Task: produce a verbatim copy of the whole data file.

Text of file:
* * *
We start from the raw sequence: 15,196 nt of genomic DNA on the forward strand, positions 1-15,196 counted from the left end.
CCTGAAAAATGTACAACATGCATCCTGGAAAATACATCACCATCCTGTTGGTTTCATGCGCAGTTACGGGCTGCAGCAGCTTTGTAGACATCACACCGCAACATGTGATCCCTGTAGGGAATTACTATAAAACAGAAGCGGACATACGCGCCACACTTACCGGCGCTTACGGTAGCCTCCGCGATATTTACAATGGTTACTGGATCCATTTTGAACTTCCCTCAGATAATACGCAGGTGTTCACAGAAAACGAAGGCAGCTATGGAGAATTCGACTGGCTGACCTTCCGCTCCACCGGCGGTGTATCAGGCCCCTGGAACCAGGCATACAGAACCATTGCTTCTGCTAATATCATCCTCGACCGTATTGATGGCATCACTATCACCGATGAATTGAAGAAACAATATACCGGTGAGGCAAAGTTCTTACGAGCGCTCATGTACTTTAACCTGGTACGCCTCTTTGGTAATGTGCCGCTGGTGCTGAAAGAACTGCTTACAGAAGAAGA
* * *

We start from the raw sequence: 15,196 nt of genomic DNA on the forward strand, positions 1-15,196 counted from the left end.
CCTGAAAAATGTACAACATGCATCCTGGAAAATACATCACCATCCTGTTGGTTTCATGCGCAGTTACGGGCTGCAGCAGCTTTGTAGACATCACACCGCAACATGTGATCCCTGTAGGGAATTACTATAAAACAGAAGCGGACATACGCGCCACACTTACCGGCGCTTACGGTAGCCTCCGCGATATTTACAATGGTTACTGGATCCATTTTGAACTTCCCTCAGATAATACGCAGGTGTTCACAGAAAACGAAGGCAGCTATGGAGAATTCGACTGGCTGACCTTCCGCTCCACCGGCGGTGTATCAGGCCCCTGGAACCAGGCATACAGAACCATTGCTTCTGCTAATATCATCCTCGACCGTATTGATGGCATCACTATCACCGATGAATTGAAGAAACAATATACCGGTGAGGCAAAGTTCTTACGAGCGCTCATGTACTTTAACCTGGTACGCCTCTTTGGTAATGTGCCGCTGGTGCTGAAAGAACTGCTTACAGAAGAAGA